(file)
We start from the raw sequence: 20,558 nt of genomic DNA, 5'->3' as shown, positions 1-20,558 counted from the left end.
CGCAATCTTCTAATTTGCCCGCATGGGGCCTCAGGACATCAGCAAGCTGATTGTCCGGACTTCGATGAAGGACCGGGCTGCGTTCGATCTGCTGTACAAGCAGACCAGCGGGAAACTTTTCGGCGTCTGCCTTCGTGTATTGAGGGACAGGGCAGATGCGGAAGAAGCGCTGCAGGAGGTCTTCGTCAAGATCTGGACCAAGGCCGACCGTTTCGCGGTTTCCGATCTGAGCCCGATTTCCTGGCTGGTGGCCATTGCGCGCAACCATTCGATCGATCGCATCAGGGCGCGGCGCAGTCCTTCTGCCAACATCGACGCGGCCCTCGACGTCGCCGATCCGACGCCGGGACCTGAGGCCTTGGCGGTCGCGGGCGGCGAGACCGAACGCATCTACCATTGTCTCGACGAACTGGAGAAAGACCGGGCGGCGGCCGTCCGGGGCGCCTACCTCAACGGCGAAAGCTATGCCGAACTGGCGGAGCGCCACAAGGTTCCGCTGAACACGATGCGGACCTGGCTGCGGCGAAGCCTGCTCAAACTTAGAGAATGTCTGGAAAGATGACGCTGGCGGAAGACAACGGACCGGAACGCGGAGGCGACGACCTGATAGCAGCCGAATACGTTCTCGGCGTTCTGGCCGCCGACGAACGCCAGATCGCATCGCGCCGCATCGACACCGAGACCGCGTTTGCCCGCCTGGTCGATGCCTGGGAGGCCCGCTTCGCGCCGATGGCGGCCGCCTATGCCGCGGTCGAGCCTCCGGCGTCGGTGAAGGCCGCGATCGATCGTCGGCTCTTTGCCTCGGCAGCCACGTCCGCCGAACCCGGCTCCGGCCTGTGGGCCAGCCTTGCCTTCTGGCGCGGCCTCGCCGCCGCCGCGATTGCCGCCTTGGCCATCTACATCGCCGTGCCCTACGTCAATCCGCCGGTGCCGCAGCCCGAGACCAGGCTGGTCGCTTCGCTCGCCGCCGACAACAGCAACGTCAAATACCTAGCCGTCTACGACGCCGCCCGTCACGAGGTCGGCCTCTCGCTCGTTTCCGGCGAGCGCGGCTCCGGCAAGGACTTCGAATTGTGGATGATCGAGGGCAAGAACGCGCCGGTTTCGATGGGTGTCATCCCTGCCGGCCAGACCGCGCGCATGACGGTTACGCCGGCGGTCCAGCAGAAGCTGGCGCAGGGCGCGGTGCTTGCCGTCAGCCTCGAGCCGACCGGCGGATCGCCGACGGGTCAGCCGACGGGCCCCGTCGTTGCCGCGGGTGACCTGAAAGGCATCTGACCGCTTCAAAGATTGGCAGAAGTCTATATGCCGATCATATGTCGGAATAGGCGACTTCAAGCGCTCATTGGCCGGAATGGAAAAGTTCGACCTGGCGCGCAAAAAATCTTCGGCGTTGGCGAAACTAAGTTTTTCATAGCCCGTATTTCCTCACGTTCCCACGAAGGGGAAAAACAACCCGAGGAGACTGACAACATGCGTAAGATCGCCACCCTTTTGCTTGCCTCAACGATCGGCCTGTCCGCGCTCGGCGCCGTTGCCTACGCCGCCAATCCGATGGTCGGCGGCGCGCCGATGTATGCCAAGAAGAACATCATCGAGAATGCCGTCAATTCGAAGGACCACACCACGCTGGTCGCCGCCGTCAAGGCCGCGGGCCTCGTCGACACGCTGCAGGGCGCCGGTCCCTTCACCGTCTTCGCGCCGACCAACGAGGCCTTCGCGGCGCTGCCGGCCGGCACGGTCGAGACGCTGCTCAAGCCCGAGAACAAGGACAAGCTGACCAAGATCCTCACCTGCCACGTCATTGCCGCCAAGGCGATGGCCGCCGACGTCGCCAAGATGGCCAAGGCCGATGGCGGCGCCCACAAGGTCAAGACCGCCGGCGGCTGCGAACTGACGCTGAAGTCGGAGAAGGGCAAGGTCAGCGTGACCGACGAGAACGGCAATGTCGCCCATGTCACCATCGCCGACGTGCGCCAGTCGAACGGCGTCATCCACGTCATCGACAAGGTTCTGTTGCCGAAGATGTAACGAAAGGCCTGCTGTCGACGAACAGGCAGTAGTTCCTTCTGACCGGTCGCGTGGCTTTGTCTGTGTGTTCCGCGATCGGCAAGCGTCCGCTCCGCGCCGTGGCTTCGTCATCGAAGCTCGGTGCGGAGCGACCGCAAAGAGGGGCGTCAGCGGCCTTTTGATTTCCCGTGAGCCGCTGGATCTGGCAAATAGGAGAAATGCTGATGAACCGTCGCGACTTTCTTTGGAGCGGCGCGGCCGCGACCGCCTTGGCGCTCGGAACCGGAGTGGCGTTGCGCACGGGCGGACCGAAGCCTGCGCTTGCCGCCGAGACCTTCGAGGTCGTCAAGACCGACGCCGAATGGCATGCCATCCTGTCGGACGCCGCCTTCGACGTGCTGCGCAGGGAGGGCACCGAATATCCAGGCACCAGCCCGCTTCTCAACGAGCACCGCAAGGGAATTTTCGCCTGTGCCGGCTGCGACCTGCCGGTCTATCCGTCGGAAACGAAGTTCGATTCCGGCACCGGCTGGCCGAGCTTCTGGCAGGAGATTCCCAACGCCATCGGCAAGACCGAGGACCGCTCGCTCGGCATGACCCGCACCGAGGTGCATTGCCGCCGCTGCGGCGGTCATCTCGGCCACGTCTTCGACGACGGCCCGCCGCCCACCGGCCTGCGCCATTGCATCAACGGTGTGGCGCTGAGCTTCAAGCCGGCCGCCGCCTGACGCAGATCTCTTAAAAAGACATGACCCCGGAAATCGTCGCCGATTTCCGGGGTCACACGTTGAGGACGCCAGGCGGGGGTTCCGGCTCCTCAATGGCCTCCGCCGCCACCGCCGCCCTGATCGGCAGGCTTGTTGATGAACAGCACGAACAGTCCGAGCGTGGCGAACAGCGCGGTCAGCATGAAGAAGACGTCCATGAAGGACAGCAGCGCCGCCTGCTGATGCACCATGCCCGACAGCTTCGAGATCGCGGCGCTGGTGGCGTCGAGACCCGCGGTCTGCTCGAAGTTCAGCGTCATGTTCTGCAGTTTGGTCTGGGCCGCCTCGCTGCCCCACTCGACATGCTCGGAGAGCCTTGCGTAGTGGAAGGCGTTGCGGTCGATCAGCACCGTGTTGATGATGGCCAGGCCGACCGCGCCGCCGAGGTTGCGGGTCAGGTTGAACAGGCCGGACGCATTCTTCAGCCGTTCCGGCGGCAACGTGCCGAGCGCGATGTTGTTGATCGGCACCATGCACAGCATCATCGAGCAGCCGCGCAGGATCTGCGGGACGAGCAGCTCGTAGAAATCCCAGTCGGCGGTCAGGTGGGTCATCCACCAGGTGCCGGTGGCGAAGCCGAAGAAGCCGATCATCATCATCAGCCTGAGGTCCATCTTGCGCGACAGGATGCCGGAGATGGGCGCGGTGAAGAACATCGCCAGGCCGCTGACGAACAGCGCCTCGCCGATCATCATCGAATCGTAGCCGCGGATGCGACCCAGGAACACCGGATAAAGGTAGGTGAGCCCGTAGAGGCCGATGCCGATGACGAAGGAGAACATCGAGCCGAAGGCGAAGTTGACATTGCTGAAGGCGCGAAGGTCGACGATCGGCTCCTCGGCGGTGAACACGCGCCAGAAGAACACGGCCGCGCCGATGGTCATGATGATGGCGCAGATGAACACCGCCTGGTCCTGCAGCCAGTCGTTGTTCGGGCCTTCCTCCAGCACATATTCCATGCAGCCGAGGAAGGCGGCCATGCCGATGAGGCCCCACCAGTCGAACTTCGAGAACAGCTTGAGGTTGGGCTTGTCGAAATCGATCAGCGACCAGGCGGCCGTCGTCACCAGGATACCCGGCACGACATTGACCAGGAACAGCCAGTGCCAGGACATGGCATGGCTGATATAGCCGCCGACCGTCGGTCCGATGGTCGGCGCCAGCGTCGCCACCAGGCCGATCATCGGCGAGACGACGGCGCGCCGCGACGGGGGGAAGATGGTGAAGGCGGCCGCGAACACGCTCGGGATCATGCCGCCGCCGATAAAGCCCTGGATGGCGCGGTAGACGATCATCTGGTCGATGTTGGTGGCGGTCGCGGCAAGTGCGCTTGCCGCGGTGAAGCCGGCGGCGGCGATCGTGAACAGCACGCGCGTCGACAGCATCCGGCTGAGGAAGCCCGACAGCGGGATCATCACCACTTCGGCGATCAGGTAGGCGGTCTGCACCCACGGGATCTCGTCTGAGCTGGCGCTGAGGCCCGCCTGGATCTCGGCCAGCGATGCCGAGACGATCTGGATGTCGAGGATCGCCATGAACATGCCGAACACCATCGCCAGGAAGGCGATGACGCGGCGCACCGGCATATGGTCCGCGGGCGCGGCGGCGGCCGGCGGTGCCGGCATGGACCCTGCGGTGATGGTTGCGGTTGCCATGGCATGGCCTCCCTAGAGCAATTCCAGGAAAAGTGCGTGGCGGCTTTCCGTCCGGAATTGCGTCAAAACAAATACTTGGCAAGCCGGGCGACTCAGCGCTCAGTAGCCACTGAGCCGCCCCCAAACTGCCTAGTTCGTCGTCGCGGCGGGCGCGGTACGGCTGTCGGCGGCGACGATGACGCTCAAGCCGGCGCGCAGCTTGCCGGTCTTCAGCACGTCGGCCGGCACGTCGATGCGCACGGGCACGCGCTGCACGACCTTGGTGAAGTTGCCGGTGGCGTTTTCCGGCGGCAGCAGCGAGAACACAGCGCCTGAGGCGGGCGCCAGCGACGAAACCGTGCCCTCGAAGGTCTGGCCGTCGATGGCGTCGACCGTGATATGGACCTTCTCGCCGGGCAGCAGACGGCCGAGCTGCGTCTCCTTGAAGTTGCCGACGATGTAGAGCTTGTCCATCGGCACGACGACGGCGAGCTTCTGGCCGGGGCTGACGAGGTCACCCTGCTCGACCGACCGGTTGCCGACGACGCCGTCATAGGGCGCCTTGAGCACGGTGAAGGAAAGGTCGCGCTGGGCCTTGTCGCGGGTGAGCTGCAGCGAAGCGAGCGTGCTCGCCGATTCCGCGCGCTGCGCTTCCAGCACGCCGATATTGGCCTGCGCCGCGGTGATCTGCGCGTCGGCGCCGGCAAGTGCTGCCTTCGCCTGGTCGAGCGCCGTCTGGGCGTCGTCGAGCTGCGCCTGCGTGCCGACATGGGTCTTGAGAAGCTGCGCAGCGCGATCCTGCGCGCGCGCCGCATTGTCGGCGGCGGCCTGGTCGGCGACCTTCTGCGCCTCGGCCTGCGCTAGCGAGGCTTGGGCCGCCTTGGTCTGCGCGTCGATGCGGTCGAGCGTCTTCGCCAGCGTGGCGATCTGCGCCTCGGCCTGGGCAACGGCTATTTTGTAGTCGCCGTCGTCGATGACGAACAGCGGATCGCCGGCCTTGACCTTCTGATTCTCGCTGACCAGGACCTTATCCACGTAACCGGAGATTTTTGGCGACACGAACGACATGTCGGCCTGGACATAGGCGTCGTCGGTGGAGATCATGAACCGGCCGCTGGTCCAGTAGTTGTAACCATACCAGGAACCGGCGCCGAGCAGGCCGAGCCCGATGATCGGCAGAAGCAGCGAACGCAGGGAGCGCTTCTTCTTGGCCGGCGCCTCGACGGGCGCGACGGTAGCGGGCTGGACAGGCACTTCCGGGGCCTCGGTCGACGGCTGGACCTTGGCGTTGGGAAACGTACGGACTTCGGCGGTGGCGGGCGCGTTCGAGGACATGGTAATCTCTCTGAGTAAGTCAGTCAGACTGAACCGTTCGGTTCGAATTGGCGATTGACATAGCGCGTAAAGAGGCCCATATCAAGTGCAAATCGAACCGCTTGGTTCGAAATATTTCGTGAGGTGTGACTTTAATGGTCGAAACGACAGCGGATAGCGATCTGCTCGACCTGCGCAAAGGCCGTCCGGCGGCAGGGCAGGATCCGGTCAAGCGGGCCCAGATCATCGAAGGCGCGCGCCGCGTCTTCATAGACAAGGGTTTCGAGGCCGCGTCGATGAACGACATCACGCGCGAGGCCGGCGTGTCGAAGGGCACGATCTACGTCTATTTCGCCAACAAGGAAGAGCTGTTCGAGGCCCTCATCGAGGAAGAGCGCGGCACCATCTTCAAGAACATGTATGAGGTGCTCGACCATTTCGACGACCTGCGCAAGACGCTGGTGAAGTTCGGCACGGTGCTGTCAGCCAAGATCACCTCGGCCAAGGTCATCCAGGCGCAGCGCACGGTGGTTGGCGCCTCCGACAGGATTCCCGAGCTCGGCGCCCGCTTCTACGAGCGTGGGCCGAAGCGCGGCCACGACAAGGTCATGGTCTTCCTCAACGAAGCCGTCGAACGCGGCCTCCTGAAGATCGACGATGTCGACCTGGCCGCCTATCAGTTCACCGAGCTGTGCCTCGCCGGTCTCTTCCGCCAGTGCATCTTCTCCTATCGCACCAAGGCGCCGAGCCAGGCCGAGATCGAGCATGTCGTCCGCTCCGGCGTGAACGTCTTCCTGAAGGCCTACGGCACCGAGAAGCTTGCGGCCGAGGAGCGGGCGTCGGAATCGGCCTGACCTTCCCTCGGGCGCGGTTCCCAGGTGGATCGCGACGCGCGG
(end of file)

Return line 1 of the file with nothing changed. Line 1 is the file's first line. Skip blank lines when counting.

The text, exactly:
We start from the raw sequence: 20,558 nt of genomic DNA, 5'->3' as shown, positions 1-20,558 counted from the left end.